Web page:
Based on a popular Aboriginal stage musical, Bran Nue Dae is about a teenage Christian’s struggle to stay morally pure in the Outback (and briefly in Perth) in the late ’60s, when wild music and loose women abound. Rocky McKenzie plays the boy, a small-town bastard who loses his would-be girlfriend to the excitement of the local bars and subsequently gets banished by his mother to a Catholic school run by the dictatorial Geoffrey Rush. McKenzie soon crosses Rush as well and flees to the train yards, where he meets boozy hobo Ernie Dingo, who promises to get McKenzie back to his native Broome. The duo hook up with a pair of oversensitive hippies who offer to drive them home out of an inflated sense of guilt over the Australian government’s mistreatment of the natives. Picaresque adventures ensue.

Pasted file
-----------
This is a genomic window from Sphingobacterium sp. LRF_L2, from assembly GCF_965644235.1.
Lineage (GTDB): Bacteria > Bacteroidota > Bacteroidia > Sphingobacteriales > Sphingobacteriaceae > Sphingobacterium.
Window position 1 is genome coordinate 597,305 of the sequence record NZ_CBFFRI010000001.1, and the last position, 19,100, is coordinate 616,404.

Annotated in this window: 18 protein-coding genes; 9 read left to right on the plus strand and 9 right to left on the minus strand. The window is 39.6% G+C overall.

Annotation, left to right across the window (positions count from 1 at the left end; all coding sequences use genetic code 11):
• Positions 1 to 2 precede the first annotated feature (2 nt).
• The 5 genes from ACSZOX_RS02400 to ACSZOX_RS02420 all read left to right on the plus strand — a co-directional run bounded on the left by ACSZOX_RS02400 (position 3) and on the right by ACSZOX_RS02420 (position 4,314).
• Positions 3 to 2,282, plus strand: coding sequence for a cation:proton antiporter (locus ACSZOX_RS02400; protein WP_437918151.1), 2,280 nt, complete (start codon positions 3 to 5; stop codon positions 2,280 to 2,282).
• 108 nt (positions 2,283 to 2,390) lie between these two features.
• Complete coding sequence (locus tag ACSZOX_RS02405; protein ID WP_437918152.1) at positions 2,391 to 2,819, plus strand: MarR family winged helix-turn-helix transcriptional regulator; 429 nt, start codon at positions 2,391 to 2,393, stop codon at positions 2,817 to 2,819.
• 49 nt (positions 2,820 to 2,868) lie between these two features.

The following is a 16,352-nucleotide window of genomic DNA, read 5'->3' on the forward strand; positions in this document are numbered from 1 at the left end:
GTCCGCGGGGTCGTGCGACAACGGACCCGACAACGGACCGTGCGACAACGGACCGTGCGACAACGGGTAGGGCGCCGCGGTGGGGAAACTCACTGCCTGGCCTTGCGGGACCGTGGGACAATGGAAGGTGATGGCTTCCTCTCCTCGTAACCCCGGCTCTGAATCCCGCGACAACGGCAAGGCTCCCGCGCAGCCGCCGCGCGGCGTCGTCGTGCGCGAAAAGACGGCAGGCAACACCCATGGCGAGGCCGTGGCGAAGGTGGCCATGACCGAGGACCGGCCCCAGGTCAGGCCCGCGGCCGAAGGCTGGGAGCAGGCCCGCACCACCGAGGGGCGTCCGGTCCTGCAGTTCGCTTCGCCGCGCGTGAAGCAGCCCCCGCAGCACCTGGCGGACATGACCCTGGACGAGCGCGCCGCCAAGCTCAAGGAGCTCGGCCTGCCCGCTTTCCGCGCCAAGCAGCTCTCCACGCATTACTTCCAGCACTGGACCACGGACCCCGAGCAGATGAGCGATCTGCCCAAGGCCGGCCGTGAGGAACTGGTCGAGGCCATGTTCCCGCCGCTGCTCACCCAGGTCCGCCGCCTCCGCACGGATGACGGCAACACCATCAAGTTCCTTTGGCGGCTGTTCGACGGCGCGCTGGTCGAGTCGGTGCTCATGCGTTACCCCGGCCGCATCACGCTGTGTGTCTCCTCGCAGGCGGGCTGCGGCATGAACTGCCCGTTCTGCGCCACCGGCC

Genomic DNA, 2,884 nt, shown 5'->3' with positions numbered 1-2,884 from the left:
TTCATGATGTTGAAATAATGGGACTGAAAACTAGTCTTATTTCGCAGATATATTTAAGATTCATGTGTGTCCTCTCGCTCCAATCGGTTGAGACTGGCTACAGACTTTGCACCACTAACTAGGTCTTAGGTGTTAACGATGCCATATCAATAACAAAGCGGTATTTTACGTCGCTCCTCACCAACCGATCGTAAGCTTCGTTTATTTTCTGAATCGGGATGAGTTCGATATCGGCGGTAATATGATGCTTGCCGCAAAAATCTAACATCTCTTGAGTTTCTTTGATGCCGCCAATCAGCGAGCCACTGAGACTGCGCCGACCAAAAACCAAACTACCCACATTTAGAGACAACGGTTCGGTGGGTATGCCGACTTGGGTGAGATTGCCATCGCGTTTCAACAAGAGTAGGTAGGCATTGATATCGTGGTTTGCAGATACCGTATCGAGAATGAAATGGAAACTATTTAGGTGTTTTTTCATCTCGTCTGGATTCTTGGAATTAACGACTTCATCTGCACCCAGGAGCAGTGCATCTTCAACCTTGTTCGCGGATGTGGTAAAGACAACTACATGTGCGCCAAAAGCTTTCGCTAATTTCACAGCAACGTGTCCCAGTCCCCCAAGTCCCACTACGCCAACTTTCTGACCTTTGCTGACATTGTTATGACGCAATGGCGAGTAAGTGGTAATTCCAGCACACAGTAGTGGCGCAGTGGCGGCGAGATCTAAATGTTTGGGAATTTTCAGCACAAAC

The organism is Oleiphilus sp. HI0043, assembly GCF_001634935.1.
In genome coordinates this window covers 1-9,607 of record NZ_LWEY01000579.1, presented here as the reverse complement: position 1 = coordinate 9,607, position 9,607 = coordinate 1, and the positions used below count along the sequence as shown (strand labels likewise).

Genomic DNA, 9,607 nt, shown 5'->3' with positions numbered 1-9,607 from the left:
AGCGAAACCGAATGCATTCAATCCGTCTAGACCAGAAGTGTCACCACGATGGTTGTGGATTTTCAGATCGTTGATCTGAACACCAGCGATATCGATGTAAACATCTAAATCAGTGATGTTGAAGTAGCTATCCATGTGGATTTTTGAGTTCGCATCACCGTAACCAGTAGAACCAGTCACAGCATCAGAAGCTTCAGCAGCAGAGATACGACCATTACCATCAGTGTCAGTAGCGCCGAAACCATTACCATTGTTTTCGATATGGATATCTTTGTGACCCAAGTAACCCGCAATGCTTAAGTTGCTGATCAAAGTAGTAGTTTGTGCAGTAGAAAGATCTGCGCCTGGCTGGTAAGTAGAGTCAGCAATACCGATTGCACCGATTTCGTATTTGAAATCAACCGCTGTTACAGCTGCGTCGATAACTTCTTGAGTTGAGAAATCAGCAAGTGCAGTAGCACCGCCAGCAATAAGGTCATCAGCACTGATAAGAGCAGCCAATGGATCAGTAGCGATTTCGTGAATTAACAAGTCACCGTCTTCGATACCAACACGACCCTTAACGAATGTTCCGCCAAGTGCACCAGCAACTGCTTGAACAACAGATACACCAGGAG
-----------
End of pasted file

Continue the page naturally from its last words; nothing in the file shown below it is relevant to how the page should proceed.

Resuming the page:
Director Rachel Perkins aims for broad comedy in the familiar Australian style—in the manner of Muriel’s Wedding and Strictly Ballroom—but she often overshoots, and slapstick overwhelms the movie’s satire of the infinite varieties of piety. Perkins isn’t exactly a natural for musicals, either; the big numbers are choppily shot, with no real flow to the performances. But Bran Nue Dae’s period details—the open-air movie theaters, the rigid private schools, the shanty pubs—are vivid enough to counteract most of the cartoonishness, and Dingo gives a delightfully full performance as an opportunistic drunk with a store of native mojo. Plus, Jimmy Chi’s songs are catchy (and cheerfully vulgar at times), and the story progresses smoothly, especially once the hero hits the road. The movie builds goodwill doggedly, and then pays it all off with a farcical finale with a rousing message: We’re all Aborigines! Who knew?